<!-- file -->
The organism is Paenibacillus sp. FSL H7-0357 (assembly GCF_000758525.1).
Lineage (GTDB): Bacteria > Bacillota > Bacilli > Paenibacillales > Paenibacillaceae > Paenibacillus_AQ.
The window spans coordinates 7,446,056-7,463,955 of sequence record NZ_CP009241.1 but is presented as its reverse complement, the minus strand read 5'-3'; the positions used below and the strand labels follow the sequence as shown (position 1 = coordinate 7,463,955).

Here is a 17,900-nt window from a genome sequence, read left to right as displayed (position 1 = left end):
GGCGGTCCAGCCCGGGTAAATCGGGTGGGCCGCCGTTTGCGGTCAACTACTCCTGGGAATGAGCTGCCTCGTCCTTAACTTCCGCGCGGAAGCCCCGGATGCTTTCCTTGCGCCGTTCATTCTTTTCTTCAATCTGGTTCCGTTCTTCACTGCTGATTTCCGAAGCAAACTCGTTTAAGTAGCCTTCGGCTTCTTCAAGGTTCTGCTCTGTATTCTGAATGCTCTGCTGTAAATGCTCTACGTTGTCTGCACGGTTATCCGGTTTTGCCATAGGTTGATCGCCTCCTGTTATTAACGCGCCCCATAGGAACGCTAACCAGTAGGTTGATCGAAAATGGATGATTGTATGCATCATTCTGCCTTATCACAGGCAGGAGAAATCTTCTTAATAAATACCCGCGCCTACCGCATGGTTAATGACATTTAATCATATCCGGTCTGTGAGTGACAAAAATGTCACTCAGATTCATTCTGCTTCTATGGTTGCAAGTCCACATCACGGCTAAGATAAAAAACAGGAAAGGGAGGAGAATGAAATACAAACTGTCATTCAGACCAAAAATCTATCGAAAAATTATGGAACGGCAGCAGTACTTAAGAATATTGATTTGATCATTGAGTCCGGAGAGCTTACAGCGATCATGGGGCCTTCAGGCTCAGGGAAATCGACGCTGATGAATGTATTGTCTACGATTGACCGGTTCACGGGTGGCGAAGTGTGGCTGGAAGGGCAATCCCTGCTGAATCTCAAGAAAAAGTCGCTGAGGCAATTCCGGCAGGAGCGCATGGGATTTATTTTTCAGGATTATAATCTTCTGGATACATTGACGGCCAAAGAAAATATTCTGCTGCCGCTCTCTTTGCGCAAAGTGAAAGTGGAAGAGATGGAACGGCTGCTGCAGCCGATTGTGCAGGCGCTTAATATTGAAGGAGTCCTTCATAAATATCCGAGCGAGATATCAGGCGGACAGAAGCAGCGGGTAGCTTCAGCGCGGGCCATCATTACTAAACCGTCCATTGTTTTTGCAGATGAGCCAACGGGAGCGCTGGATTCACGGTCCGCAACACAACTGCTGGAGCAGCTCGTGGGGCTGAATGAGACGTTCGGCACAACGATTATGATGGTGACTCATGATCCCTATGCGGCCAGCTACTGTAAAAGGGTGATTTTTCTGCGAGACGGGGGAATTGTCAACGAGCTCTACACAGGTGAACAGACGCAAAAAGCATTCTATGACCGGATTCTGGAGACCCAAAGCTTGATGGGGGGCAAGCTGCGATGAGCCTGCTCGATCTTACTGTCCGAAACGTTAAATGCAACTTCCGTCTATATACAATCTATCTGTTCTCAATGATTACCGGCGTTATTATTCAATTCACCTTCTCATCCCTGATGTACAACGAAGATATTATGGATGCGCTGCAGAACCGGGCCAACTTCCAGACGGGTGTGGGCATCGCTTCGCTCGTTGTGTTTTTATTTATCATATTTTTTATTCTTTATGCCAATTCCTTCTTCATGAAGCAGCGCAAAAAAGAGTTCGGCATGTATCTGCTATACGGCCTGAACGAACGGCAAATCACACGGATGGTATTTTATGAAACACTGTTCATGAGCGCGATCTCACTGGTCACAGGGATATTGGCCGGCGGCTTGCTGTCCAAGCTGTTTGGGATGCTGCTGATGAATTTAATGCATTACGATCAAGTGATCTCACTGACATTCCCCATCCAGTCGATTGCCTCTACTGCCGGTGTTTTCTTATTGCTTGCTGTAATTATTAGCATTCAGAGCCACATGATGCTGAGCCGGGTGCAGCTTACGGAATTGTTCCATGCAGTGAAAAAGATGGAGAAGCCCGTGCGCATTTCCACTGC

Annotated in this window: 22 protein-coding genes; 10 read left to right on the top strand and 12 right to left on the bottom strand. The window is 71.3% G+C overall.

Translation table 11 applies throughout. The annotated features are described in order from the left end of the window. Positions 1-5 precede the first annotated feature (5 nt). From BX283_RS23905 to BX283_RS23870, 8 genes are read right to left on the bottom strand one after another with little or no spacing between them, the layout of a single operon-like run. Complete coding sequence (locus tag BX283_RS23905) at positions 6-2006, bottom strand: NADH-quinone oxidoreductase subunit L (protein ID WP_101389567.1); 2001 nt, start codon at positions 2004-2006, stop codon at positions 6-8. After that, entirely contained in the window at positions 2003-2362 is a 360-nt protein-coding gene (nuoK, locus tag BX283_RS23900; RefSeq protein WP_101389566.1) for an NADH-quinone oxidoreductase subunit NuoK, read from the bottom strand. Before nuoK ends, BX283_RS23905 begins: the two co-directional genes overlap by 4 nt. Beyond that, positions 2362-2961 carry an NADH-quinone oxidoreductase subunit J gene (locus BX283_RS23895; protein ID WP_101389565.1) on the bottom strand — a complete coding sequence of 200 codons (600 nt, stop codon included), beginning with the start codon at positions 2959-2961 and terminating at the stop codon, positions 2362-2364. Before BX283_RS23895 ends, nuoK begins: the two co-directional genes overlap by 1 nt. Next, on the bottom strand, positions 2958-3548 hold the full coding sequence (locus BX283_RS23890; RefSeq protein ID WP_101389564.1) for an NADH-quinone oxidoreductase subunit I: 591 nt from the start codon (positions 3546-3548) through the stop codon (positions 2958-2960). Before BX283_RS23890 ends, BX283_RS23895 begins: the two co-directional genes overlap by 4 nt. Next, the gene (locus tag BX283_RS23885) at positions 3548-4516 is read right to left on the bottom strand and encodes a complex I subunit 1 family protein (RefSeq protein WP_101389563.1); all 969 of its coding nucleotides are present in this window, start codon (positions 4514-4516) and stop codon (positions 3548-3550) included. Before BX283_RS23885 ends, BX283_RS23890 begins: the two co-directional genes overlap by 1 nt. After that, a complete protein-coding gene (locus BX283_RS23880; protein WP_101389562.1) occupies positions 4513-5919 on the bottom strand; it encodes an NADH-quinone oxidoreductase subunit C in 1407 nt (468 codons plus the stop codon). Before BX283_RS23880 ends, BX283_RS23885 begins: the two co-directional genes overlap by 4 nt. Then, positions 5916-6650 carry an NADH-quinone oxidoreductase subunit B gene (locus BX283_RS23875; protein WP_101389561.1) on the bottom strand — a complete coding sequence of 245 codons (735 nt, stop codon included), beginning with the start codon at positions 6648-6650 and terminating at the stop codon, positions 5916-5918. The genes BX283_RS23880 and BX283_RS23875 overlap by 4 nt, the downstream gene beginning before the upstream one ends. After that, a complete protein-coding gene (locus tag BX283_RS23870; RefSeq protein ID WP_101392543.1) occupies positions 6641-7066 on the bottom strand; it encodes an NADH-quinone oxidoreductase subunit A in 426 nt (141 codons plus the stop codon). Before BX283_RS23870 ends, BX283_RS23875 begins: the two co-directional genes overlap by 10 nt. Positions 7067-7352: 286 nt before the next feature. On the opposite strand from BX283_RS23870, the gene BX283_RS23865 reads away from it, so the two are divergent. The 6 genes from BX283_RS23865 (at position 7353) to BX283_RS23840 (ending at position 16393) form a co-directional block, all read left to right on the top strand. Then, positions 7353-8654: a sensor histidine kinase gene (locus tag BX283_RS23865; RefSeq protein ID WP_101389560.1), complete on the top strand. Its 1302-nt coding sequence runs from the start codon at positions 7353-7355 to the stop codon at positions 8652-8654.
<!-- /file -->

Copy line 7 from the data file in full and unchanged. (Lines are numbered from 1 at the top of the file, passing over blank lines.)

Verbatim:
Translation table 11 applies throughout. The annotated features are described in order from the left end of the window. Positions 1-5 precede the first annotated feature (5 nt). From BX283_RS23905 to BX283_RS23870, 8 genes are read right to left on the bottom strand one after another with little or no spacing between them, the layout of a single operon-like run. Complete coding sequence (locus tag BX283_RS23905) at positions 6-2006, bottom strand: NADH-quinone oxidoreductase subunit L (protein ID WP_101389567.1); 2001 nt, start codon at positions 2004-2006, stop codon at positions 6-8. After that, entirely contained in the window at positions 2003-2362 is a 360-nt protein-coding gene (nuoK, locus tag BX283_RS23900; RefSeq protein WP_101389566.1) for an NADH-quinone oxidoreductase subunit NuoK, read from the bottom strand. Before nuoK ends, BX283_RS23905 begins: the two co-directional genes overlap by 4 nt. Beyond that, positions 2362-2961 carry an NADH-quinone oxidoreductase subunit J gene (locus BX283_RS23895; protein ID WP_101389565.1) on the bottom strand — a complete coding sequence of 200 codons (600 nt, stop codon included), beginning with the start codon at positions 2959-2961 and terminating at the stop codon, positions 2362-2364. Before BX283_RS23895 ends, nuoK begins: the two co-directional genes overlap by 1 nt. Next, on the bottom strand, positions 2958-3548 hold the full coding sequence (locus BX283_RS23890; RefSeq protein ID WP_101389564.1) for an NADH-quinone oxidoreductase subunit I: 591 nt from the start codon (positions 3546-3548) through the stop codon (positions 2958-2960). Before BX283_RS23890 ends, BX283_RS23895 begins: the two co-directional genes overlap by 4 nt. Next, the gene (locus tag BX283_RS23885) at positions 3548-4516 is read right to left on the bottom strand and encodes a complex I subunit 1 family protein (RefSeq protein WP_101389563.1); all 969 of its coding nucleotides are present in this window, start codon (positions 4514-4516) and stop codon (positions 3548-3550) included. Before BX283_RS23885 ends, BX283_RS23890 begins: the two co-directional genes overlap by 1 nt. After that, a complete protein-coding gene (locus BX283_RS23880; protein WP_101389562.1) occupies positions 4513-5919 on the bottom strand; it encodes an NADH-quinone oxidoreductase subunit C in 1407 nt (468 codons plus the stop codon). Before BX283_RS23880 ends, BX283_RS23885 begins: the two co-directional genes overlap by 4 nt. Then, positions 5916-6650 carry an NADH-quinone oxidoreductase subunit B gene (locus BX283_RS23875; protein WP_101389561.1) on the bottom strand — a complete coding sequence of 245 codons (735 nt, stop codon included), beginning with the start codon at positions 6648-6650 and terminating at the stop codon, positions 5916-5918. The genes BX283_RS23880 and BX283_RS23875 overlap by 4 nt, the downstream gene beginning before the upstream one ends. After that, a complete protein-coding gene (locus tag BX283_RS23870; RefSeq protein ID WP_101392543.1) occupies positions 6641-7066 on the bottom strand; it encodes an NADH-quinone oxidoreductase subunit A in 426 nt (141 codons plus the stop codon). Before BX283_RS23870 ends, BX283_RS23875 begins: the two co-directional genes overlap by 10 nt. Positions 7067-7352: 286 nt before the next feature. On the opposite strand from BX283_RS23870, the gene BX283_RS23865 reads away from it, so the two are divergent. The 6 genes from BX283_RS23865 (at position 7353) to BX283_RS23840 (ending at position 16393) form a co-directional block, all read left to right on the top strand. Then, positions 7353-8654: a sensor histidine kinase gene (locus tag BX283_RS23865; RefSeq protein ID WP_101389560.1), complete on the top strand. Its 1302-nt coding sequence runs from the start codon at positions 7353-7355 to the stop codon at positions 8652-8654.